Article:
According to the Association of British Insurers (ABI), 581,000 travellers claimed a massive £370m on their travel insurance policies in 2014. That’s money spent covering everything from medical emergencies to lost luggage and all that lies in-between.
By John Garrard
But worryingly the ABI also notes that 22% of us journey without insurance. That’s more than one in five of us gambling that we won’t fall ill, have an accident, suffer a theft or any other of the many risks insurance can protect against.
The reasons for not taking cover may be many and varied. For example, people frequently overestimate the cover offered under the European Health Insurance Card, including our own MPs, an astonishing 18% of whom believe that if they have an EHIC or used a credit card to book hotels or flights then that is a suitable alternative to travel insurance.
For the avoidance of doubt, the NHS says: “The card is not an alternative to travel insurance. It will not cover any private medical healthcare or costs, such as mountain rescue in ski resorts, being flown back to the UK, or lost or stolen property. This makes it important to have both an EHIC and a valid private travel insurance policy.”
Sourcing effective cover
For disabled people I suspect the biggest issue is in fact sourcing cover that is both effective and affordable in a marketplace which is very much geared up to the homogenous masses. Last year  the Extra Costs Commission, which examines the additional financial burdens placed upon disabled people, reported that many said they found insurance “so expensive it was simply unaffordable” with travel and car cover the most contentious.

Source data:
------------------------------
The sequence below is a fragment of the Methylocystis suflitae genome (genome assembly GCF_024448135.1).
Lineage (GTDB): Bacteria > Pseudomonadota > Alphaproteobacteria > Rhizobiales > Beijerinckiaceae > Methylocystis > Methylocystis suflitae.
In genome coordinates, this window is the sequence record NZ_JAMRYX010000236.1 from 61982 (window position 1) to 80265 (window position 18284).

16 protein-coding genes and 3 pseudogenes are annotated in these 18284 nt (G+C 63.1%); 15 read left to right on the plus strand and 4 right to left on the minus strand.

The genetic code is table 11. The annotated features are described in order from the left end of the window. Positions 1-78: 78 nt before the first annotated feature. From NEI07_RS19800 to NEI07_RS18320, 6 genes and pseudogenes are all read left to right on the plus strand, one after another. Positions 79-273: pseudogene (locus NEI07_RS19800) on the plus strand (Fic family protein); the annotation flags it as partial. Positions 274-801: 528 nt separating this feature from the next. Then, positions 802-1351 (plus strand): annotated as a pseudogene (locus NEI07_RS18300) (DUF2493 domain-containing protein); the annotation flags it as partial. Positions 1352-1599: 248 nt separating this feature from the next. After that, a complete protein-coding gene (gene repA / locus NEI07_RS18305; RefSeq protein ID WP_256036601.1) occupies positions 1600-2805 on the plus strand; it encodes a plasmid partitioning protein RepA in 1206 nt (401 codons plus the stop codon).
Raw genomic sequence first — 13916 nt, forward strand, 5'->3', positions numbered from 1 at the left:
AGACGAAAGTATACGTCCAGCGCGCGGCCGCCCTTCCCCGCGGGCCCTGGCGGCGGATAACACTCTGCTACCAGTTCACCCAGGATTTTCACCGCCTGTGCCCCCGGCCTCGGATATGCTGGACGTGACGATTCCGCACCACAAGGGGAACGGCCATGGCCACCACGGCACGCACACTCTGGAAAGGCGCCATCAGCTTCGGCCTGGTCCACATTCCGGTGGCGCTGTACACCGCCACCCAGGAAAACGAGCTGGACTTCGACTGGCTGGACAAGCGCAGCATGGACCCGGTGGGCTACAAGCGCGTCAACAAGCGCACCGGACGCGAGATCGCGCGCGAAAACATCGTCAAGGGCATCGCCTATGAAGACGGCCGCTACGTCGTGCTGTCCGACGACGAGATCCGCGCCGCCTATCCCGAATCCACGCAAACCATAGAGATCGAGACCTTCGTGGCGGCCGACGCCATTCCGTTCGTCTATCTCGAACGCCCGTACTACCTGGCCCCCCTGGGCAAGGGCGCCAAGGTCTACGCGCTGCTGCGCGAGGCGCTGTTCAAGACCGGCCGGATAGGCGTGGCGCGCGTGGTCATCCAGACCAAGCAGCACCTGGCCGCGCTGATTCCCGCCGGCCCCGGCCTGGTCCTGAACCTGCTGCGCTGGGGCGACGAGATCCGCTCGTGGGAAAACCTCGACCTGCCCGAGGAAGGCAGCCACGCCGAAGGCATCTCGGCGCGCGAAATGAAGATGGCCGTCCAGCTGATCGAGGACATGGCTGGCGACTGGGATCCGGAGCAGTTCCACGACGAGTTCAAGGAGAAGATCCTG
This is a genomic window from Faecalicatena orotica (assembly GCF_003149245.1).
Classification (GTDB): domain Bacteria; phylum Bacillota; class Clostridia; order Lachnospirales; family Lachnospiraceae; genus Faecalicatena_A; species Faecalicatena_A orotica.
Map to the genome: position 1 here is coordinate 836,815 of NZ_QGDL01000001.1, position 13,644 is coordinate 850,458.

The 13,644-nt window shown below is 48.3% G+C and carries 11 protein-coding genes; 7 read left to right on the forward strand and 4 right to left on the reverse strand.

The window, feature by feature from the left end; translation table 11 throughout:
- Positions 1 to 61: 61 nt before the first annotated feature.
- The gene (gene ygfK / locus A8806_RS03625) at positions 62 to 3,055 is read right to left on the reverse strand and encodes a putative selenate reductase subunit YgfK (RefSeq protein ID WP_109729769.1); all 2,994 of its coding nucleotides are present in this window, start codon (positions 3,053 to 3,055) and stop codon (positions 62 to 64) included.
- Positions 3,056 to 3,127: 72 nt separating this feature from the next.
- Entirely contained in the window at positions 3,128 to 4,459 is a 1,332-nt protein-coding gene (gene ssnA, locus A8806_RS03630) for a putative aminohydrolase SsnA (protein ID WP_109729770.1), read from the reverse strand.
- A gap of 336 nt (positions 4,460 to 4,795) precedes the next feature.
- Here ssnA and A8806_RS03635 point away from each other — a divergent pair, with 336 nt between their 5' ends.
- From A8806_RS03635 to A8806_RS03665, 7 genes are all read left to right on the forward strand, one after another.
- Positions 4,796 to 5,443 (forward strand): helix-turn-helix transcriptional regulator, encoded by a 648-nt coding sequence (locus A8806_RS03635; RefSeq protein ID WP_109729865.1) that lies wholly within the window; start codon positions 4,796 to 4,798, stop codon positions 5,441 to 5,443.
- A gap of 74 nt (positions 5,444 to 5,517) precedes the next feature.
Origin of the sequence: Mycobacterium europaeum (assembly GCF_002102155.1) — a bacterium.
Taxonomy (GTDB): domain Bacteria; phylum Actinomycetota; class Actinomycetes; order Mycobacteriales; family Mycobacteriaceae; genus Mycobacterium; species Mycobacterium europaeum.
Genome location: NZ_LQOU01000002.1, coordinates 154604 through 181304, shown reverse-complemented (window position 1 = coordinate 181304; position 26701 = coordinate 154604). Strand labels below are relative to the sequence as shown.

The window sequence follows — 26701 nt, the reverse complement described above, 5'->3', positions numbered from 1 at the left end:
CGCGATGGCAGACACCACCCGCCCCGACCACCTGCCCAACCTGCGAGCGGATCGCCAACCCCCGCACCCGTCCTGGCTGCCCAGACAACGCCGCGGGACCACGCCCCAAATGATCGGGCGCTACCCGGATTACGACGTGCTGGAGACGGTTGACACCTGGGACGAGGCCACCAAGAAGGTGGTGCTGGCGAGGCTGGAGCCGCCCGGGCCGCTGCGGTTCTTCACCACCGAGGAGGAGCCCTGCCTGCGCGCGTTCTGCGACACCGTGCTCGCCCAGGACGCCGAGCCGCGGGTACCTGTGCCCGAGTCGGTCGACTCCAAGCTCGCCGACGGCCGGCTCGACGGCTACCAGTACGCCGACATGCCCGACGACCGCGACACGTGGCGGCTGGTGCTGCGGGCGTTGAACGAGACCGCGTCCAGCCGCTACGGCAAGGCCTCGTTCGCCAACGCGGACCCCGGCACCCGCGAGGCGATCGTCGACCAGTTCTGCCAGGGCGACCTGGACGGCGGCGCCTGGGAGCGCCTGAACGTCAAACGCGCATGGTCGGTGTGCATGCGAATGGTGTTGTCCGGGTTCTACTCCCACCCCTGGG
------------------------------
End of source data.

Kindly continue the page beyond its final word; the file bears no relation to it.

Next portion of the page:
Despite it being illegal for insurers to discriminate against disabled people the ECC found that 8% of those surveyed said they had been refused insurance due to a disability or pre-existing medical condition.
But it doesn’t have to be this way. My advice would be to check out a specialist broker, a company which exists to serve people with disabilities and pre-existing medical conditions.
There are many good reasons for this, not least that niche brokers, like Fish, create policies specifically to meet the needs of disabled people. This means that as well as the cover you might traditionally expect from a travel policy – emergency medical treatment, luggage, theft etc – you can also benefit from provision of a replacement carer should yours fall ill or have an accident on your travels, cover for mobility equipment and wheelchairs and the emergency replacement of lost or stolen prescription medicines.
Any one of those benefits could make the difference between a dream holiday and a nightmare should the unexpected happen.
A final bit of advice: when getting a quote don’t be tempted to hold back information about your health in the hope of getting a cheaper quote. You may well succeed in shaving a few quid off your premium but failing to fully disclose could mean your policy isn’t valid so, should you find yourself needing an air ambulance, it’ll be you picking up a tab that could run into tens of thousands of pounds.
Remember, legally you cannot be refused insurance simply because you have a disability or health issue, so don’t hold back. Honesty is not only the best policy, it should help you find the best policy, one that offers the cover you need at a fair price.
John Garrard is Managing Director of Fish Insurance which offers specialist policies for people with disabilities or mobility issues. For more details visit: HYPERLINK “http://www.fishinsurance.co.uk/” \t “_blank” www.fishinsurance.co.uk or call: 0333 331 3754.